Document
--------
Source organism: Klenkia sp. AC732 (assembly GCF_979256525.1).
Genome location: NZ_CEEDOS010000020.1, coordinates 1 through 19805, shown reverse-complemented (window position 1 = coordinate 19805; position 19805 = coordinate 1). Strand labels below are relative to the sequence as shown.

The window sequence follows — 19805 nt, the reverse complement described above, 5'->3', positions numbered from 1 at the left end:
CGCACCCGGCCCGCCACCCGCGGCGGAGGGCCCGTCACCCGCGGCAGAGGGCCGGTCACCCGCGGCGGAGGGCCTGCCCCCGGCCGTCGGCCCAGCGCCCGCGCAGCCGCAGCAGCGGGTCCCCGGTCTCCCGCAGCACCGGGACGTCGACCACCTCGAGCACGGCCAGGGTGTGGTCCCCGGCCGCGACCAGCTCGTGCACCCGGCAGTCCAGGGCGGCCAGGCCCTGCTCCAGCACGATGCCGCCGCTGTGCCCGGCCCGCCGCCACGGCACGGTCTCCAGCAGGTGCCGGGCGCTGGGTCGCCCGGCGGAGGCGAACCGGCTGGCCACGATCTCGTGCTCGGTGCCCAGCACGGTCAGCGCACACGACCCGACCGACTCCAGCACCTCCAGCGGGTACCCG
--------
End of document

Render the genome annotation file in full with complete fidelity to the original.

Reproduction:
Source organism: Klenkia sp. AC732 (assembly GCF_979256525.1).
Genome location: NZ_CEEDOS010000020.1, coordinates 1 through 19805, shown reverse-complemented (window position 1 = coordinate 19805; position 19805 = coordinate 1). Strand labels below are relative to the sequence as shown.

The window sequence follows — 19805 nt, the reverse complement described above, 5'->3', positions numbered from 1 at the left end:
CGCACCCGGCCCGCCACCCGCGGCGGAGGGCCCGTCACCCGCGGCAGAGGGCCGGTCACCCGCGGCGGAGGGCCTGCCCCCGGCCGTCGGCCCAGCGCCCGCGCAGCCGCAGCAGCGGGTCCCCGGTCTCCCGCAGCACCGGGACGTCGACCACCTCGAGCACGGCCAGGGTGTGGTCCCCGGCCGCGACCAGCTCGTGCACCCGGCAGTCCAGGGCGGCCAGGCCCTGCTCCAGCACGATGCCGCCGCTGTGCCCGGCCCGCCGCCACGGCACGGTCTCCAGCAGGTGCCGGGCGCTGGGTCGCCCGGCGGAGGCGAACCGGCTGGCCACGATCTCGTGCTCGGTGCCCAGCACGGTCAGCGCACACGACCCGACCGACTCCAGCACCTCCAGCGGGTACCCG